Rap Radio Is Playing More Women, But Streaming Playlists Lag Behind – Rolling Stone
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Rap Radio Is Playing More Women, But Streaming Playlists Lag Behind

In the wake of Cardi B, more women are are breaking nationally on rap radio than ever before. Streaming services are not, so far, catching up

Cardi B - Belcalis Marlenis Almánzar in concertWGCI Big Jam, United Center, Chicago, Illinois, USA - 24 Nov 2018

Cardi B is one of the few female rappers to get support from major streaming service playlists.

RMV/REX/Shutterstock

If the future is female, then streaming services are wildly behind the times — the big winners on these platforms are overwhelmingly men. In 2018, for example, just three of the Top 25 most-streamed songs were helmed by women, according to data from BuzzAngle, which tracks music consumption. The same held true for albums.

That means streaming services don’t have much to offer female rappers right now. Two weeks ago, just two of the 50 songs on Spotify’s popular RapCaviar playlist incorporated women: Both involved Cardi B. Apple Music’s comparable playlist, The A-List: Hip Hop, had three songs involving women — the same two as Spotify, Cardi B’s “Money” and City Girls’ “Twerk” with Cardi B, plus Offset’s “Clout,” which features, you guessed it, Cardi B.

This isn’t a new problem — the music industry is typically inhospitable to female rappers. But surprisingly, urban radio is showing a new willingness to support women on a quest for national success. In addition to playing anything connected to Cardi B last week, radio’s 40-song chart made room for Venus’ “Throw It Back,” a brusque, pummeling club single, along with both Megan Thee Stallion’s “Big Ole Freak” and Lightskinkeisha’s “Ride Good,” which pair frankly carnal raps and airy melodies.

“They test well in all of our research,” says Steve Hegwood, President of Core Communicators Broadcasting, which owns hip-hop stations in Atlanta and Charlotte. “Females 18 to 30, guess what? They want to hear City Girls. They want to hear Lightskinkeisha. They want to hear Megan Thee Stallion.”

But the presence of multiple female rappers on the airwaves simultaneously is, unfortunately, still novel. “Not to date myself, but I remember when it was only [Lil] Kim and Foxy [Brown],” says Joie Manda, executive VP at Interscope. “I remember when it was only a Nicki [Minaj] for a decade.”

In recent years, other women could occasionally score one hit — Dej Loaf, Young M.A. — but not a second. This sometimes surprised radio professionals. “Most of the radio stations target, believe it or not, 18-34 [year-old] females, so you would think we would have more [songs by women succeed],” says TT Torrez, music director for WQHT, better known to New Yorkers as Hot 97. “You would think there would not have been such a long hiatus before we saw several different women breaking on radio.”

Part of the blame falls on labels, which rarely put their weight behind female rappers — “no one was checking for them,” Torrez says. And part of the blame was due to radio and its reliance on call-out research. Stations use surveys to assess their listeners’ preferences, and “it was once a thing where research said, ‘female rappers don’t test,'” according to Lionel Ridenour, an urban radio promotions veteran.

Torrez calls this characterization “bullshit.” But to the extent that “female rappers don’t test” was viewed as gospel, it creates a feedback loop: Program directors, most of whom are men, don’t want to use a coveted playlist position on a song by a woman, so listeners don’t become familiar with that song, and it doesn’t do well in surveys. That women don’t play well on the radio is, ultimately, a self-fulfilling prophecy. “You have to play them enough to research,” Torrez says.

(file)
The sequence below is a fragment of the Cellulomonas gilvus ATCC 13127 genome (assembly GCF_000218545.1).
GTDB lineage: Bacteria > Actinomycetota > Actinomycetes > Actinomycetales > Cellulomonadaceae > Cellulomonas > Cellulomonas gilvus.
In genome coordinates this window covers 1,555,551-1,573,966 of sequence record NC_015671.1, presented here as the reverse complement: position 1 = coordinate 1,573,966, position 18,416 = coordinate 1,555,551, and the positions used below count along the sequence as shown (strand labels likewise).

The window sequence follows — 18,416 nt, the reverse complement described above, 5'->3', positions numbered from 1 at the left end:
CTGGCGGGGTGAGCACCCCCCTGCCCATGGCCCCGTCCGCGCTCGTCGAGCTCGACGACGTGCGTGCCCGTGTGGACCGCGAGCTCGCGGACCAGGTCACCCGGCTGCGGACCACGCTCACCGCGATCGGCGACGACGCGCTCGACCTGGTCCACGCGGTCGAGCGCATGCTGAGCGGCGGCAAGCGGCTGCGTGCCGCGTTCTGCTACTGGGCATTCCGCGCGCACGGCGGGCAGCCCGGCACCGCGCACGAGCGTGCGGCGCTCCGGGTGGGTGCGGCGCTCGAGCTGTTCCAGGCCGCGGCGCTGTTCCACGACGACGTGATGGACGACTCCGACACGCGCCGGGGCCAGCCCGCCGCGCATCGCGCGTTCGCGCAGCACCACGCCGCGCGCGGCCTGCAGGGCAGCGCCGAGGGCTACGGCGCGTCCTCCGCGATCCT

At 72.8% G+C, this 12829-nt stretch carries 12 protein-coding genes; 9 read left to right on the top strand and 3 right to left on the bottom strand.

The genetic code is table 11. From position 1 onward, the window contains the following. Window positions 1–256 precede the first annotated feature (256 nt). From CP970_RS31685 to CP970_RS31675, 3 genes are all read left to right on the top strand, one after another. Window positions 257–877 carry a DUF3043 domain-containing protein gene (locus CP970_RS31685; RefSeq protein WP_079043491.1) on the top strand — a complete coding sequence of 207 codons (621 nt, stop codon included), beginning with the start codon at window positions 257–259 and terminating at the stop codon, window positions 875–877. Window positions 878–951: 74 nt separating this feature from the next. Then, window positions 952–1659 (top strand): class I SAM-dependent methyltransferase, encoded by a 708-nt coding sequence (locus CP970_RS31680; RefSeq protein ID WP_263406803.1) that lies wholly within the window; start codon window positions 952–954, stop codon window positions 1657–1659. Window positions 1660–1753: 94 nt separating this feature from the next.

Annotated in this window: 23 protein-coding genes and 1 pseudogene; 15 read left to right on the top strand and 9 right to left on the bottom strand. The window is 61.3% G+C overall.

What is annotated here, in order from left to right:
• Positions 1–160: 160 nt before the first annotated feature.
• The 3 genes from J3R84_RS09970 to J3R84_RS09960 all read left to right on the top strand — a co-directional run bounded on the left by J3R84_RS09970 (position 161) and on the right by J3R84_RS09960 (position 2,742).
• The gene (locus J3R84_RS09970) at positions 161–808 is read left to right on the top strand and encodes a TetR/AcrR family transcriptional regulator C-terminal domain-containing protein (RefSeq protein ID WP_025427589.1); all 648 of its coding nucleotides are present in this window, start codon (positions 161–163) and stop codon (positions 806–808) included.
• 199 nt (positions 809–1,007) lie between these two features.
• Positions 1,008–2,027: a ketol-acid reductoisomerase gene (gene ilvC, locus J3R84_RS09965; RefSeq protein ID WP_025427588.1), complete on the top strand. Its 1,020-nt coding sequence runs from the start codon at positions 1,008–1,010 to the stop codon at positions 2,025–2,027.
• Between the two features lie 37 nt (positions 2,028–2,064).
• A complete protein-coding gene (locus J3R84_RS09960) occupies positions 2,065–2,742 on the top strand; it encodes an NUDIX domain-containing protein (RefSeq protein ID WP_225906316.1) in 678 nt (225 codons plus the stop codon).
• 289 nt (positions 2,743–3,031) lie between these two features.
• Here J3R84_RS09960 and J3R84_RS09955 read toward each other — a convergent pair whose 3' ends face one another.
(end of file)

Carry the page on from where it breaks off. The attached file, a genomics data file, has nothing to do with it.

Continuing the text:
Many program directors see Cardi B as the wrecking ball that demolished the old system; any preconceived notions the industry was operating under were disproved by her success over the past two years. It’s hard to pinpoint why she was able to succeed when so many before her were rejected — “she’s just different,” says Barbara McDowell, music director for Chicago’s WPWX. But Hegwood believes “[Cardi B] knocked the door down and said, ‘come on through.'”

It’s also possible that the success of female R&B singers at urban radio last year — notably Ella Mai and Queen Naija — may have had a ripple affect, showing programmers that listeners were willing to listen to women’s voices. Urban radio favors hip-hop over R&B, but it plays both, and Mai’s “Boo’d Up” spent a record 16 weeks at Number One on Billboard’s mainstream R&B/hip-hop airplay chart in 2018. That’s a clear sign of pent-up audience demand for something — anything — other than another man rap-singing. “There may have been some stagnation with everything sounding the same type of way,” Ridenour acknowledges.

Competing theories aside, there’s no question that “consumers and radio programmers are more receptive now [to female rappers],” says George “Geo” Cook, director of operations, brand manager and program director for KKDA and KRNB in Dallas.

Not just more receptive — downright enthusiastic. Hegwood believes “lots of female-oriented songs” is “a key to the success of urban radio lately.” McDowell now has her eye on the Chicago rapper Katie Got Bandz; Hegwood’s pick for next-to-break in Atlanta is Kash Doll. Nielsen BDS reported that the young rapper Melii’s “HML” was one of the most-added songs at rhythmic radio in the first week of March, while Lightskinkeisha’s follow-up single, “Hey Lightskin,” was the second most-added track at urban radio last week. “Ladies are bringing a different perspective,” Ridenour says.